We tend to over complicate things, don't we? Cutting away the complexity of our church structures can be a daunting task, but I am convinced that the Lord has given us a relatively simple form of what a local congregation should be focused on.
This form is found in the expression of the New Testament Church as reflected in Acts 2:42-47:
42And they devoted themselves to the apostles' teaching and fellowship, to the breaking of bread and the prayers. 43And awe came upon every soul, and many wonders and signs were being done through the apostles. 44And all who believed were together and had all things in common. 45And they were selling their possessions and belongings and distributing the proceeds to all, as any had need. 46And day by day, attending the temple together and breaking bread in their homes, they received their food with glad and generous hearts, 47praising God and having favor with all the people. And the Lord added to their number day by day those who were being saved. (ESV)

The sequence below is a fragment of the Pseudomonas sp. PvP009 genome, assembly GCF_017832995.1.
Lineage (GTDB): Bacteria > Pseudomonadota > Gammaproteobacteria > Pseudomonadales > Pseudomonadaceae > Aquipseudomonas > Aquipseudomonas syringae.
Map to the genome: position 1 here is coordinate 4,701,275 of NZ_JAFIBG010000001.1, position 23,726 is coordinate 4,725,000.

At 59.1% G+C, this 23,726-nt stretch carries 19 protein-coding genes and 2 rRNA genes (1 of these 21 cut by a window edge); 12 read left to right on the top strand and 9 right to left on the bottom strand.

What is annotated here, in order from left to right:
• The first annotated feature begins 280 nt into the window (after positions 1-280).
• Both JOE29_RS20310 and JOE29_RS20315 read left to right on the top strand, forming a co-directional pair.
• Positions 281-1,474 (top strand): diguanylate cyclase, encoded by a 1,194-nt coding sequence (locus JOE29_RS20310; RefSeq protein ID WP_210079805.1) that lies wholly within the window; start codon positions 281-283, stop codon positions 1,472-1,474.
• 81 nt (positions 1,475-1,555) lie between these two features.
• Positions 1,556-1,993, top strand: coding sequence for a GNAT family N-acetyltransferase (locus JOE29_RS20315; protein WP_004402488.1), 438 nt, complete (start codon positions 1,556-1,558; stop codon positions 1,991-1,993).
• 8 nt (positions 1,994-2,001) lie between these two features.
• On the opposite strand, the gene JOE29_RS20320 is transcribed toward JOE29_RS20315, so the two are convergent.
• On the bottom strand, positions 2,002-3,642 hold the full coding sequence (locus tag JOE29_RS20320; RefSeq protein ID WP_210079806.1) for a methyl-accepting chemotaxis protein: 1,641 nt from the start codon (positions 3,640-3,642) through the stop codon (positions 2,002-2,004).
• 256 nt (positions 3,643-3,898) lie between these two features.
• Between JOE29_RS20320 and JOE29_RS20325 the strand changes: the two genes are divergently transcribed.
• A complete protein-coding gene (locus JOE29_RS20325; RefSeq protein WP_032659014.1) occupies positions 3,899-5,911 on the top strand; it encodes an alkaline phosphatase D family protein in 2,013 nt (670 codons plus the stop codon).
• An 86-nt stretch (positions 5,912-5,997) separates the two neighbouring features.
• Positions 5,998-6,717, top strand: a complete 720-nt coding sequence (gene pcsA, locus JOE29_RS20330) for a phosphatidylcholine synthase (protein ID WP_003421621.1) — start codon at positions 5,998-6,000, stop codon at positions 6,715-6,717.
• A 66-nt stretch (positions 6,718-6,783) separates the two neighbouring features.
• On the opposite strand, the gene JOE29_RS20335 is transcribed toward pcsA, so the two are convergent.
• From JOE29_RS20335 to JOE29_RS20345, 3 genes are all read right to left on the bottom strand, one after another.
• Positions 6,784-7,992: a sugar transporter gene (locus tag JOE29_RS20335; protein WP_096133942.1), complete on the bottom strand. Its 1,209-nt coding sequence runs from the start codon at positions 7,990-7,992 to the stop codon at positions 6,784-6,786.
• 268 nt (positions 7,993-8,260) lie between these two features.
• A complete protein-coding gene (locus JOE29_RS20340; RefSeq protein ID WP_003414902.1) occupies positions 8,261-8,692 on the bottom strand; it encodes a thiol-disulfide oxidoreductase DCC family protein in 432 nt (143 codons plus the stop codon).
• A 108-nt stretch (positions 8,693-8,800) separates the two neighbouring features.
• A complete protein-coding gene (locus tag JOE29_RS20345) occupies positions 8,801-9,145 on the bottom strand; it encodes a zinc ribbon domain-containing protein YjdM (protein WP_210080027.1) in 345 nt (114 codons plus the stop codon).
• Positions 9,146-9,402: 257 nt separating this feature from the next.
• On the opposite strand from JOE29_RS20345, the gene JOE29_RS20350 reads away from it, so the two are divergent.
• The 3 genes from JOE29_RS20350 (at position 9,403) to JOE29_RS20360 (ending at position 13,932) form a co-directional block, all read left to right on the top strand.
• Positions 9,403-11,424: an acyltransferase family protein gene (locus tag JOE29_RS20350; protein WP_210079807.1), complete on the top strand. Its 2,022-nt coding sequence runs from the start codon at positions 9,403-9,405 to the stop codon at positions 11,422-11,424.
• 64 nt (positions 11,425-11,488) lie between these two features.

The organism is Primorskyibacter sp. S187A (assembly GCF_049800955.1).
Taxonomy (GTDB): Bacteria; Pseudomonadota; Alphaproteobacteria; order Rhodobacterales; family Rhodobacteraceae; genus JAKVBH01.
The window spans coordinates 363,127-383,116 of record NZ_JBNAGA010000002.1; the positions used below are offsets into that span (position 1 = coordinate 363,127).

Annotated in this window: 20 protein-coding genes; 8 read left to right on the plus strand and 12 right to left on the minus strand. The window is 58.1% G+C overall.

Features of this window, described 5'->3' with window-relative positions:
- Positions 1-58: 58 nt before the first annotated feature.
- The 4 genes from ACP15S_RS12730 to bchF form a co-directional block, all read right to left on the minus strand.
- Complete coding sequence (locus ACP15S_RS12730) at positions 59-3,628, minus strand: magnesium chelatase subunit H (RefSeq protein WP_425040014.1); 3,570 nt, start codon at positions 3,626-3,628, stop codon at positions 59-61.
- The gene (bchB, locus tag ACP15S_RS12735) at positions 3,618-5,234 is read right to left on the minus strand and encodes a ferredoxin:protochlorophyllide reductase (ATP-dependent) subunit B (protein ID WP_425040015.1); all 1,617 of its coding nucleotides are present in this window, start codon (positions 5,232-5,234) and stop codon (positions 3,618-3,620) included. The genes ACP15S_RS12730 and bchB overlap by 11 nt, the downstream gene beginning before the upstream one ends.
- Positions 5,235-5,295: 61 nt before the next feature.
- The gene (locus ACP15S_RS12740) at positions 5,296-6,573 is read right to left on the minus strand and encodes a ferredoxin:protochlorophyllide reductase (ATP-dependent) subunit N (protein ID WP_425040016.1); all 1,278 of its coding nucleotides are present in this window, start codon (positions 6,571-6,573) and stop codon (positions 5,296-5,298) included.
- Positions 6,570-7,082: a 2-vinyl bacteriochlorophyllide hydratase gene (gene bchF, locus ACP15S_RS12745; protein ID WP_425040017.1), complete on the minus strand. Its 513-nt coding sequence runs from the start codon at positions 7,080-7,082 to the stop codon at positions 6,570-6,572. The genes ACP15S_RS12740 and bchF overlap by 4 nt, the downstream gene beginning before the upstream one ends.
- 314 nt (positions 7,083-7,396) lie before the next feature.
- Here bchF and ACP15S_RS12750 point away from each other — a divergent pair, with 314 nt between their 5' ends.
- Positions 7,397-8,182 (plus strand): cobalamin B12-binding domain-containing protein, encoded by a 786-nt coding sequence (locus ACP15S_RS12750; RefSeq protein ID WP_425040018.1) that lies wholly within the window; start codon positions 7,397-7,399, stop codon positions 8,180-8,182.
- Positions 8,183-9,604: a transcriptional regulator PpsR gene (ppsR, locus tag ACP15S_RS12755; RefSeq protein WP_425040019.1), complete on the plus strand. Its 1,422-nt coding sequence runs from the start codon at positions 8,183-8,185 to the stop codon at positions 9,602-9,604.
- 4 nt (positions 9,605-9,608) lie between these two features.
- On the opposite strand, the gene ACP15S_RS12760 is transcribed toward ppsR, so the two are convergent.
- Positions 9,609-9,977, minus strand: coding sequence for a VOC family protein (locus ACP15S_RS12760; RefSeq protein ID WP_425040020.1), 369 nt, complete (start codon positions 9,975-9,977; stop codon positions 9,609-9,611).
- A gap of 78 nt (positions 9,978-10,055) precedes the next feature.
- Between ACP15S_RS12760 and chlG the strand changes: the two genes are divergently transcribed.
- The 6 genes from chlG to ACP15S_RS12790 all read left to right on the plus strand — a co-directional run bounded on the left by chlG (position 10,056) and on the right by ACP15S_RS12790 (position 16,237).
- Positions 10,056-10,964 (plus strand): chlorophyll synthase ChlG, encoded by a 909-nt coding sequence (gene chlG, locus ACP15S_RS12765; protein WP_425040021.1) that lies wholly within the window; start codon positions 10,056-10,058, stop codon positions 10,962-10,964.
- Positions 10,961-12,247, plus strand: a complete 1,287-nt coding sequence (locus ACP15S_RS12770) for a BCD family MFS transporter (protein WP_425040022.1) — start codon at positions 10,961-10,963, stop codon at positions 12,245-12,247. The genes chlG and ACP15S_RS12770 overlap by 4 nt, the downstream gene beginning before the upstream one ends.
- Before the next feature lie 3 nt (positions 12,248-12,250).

We recognize in these verses the essentials of the Church. The Church was committed to the Apostolic Word; teaching and following the Way of Christ. They devoted themselves to one another in fellowship (the word 'koinonia' which denotes sharing life) opening their homes to one another. I believe the reference to 'the breaking of bread' is referring to the sharing of the Lord's Table. Prayer encompasses a broader state of worship.
The passage also reflects an incredible spirit of generosity, not forced, but willingly participated in; not 'communism' but a communal life in which each looked out for the others; (In a future post I will share my views on how giving will be handled in the network).
What was the net result of this pattern of life in the early Church? The power of God was evident and people were being born again.
Friends, I don't claim to have it all figured out. What I do desire is to strip out the excess and get back to 'doing church' the way Jesus seems to have intended. I can only wonder how our structures have kept us from realizing God's potential for the Church.